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Sycamore woman helps rescued huskies

SYCAMORE – Lisa Monge considers Raven’s Husky Haven and Rescue a for huskies.

“There really is kind of a husky for everybody,” said Monge, manager of Raven’s.

Raven’s Husky Haven and Rescue, 27779 Five Points Road near Sycamore, has been working to find homes for rescued huskies for about 18 months, and Monge is looking forward to helping even more of the dogs in the future.

In the past 18 months, 66 huskies have found homes through the rescue. The rescue serves Illinois shelters and other rescues by bringing in Siberian huskies to rehabilitate and train them to get them into a good home. Many are strays or were surrendered by their owners.

Raven’s start in January 2013 was inspired by Raven, a Siberian husky rescued by founders Kelly Lambert and Jennifer Soule.

“Raven really embodies what we do here,” Monge said. “She was extremely unloved, and she needed a home desperately. Kelly and Jennifer adopted her and brought her back to good health and good spirit. And now she’s a therapy dog; she’s an agility dog. She definitely just shows what Siberians can do, and the great lives they can have after adoption. It’s something that here, we’re striving to do the same.”

Monge lives on the property of the husky haven, and up to 12 dogs can be housed in the renovated pole barn behind her home. Currently, the rescue is mostly funded by the owners, but Monge said there is always a need for donations, and the organization is seeking more fundraising opportunities. In fact, Monge said finding more fundraising is her biggest goal for the next year.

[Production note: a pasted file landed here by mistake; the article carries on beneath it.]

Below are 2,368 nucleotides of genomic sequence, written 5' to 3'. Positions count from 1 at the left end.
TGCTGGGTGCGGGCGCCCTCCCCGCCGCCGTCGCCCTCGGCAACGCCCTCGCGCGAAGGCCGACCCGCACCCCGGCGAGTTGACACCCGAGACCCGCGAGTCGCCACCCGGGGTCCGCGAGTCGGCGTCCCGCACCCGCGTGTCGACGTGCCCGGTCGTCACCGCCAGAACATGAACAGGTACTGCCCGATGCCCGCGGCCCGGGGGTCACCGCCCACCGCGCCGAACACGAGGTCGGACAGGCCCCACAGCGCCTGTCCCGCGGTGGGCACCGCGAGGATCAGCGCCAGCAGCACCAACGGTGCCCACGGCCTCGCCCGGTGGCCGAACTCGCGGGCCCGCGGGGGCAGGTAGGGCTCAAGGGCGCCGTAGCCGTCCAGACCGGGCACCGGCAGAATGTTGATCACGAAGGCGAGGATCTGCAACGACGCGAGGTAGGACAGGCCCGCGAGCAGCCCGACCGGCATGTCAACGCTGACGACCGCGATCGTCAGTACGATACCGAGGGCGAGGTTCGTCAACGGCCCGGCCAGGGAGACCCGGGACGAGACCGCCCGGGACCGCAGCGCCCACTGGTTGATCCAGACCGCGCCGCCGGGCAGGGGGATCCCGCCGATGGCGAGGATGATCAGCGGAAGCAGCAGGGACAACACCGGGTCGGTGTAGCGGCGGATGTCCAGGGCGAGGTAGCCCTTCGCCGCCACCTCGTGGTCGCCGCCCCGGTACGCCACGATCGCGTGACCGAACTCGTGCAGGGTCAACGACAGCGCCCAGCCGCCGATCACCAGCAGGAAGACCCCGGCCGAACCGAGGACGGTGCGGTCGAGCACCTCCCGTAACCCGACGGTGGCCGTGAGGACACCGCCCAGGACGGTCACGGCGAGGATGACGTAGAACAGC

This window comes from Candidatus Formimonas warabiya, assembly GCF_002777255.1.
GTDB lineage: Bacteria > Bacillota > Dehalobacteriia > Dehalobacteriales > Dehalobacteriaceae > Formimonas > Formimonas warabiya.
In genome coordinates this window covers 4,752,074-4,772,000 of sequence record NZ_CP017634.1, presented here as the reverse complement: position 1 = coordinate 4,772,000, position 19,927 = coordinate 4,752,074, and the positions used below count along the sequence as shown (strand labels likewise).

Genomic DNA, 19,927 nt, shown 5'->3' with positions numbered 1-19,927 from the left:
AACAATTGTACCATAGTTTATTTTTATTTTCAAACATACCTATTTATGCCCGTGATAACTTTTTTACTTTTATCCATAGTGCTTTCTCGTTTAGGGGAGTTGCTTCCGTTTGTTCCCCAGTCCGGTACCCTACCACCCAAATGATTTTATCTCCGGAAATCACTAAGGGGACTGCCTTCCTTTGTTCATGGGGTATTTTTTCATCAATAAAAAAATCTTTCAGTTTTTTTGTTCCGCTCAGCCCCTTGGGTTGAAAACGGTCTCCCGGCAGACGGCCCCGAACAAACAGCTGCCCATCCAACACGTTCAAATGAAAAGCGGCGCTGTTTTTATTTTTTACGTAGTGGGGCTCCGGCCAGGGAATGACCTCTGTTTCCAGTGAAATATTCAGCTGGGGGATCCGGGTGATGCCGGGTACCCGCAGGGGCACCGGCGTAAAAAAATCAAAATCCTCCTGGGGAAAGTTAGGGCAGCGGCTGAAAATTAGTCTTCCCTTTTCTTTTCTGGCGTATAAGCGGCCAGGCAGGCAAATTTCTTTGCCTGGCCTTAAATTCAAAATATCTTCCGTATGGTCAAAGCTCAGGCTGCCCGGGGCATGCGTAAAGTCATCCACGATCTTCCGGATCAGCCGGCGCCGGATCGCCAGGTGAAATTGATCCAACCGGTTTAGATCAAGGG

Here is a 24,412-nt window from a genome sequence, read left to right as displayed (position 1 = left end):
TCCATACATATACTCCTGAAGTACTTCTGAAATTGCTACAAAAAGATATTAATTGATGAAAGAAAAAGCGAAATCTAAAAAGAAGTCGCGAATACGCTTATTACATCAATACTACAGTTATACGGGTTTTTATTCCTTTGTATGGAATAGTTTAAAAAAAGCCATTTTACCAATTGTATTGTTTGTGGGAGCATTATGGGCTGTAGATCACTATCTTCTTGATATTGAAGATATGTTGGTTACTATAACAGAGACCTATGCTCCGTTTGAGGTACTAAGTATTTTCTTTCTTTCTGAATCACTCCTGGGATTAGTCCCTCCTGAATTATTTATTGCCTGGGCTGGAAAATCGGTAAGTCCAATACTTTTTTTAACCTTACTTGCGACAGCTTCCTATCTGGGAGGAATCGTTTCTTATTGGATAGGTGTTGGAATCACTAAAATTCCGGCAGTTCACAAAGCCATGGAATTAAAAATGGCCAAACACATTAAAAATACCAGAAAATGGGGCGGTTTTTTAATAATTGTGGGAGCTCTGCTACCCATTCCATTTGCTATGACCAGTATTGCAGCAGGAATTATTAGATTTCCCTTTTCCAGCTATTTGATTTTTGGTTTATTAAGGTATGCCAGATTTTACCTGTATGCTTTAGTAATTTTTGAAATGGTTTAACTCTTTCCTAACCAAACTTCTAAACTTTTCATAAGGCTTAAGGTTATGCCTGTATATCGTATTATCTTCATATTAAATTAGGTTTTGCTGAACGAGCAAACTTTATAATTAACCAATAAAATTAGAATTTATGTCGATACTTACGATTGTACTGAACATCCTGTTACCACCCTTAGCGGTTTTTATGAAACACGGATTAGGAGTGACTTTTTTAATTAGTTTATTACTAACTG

“Each time we adopt a husky, it’s like we’re saving two,” Monge said. “Because we get to adopt one out, and we also take in a new husky.”

Monge said volunteers, whether they can help once a week or once a month, are priceless when it comes to helping the rescue function.

Sisters Lauren and Lexie Leffelman of Kirkland volunteer to help with “luv time,” which involves cuddling and providing affection to dogs that may not be accustomed to it. Volunteers document how much affection time is spent with each husky to make sure they are receiving enough attention to make a healthy transformation.

“This is my happy place,” Lauren Leffelman said. “When I started college, I wanted to study nursing. Since I’ve been coming here, it’s taken a 180, and now I want to be in an animal field. This fall, I’ll be studying to be a veterinary assistant.”

Monge said the ties to Northern Illinois University’s Huskie mascot have proved helpful for the local rescue.

“It’s been really great to be here in DeKalb/Sycamore, because everybody obviously is attached to the huskies, thanks to NIU,” Monge said. “Being able to bring these dogs to different events and get that kind of love is very exciting for us. It’s one of the reasons why the founders built the rescue here, is to be close to that.”

Monge said although huskies can have high energy levels, they are goofy, loving animals.

“You have to have a sense of humor to have a husky,” she said. “They think they’re hilarious.”

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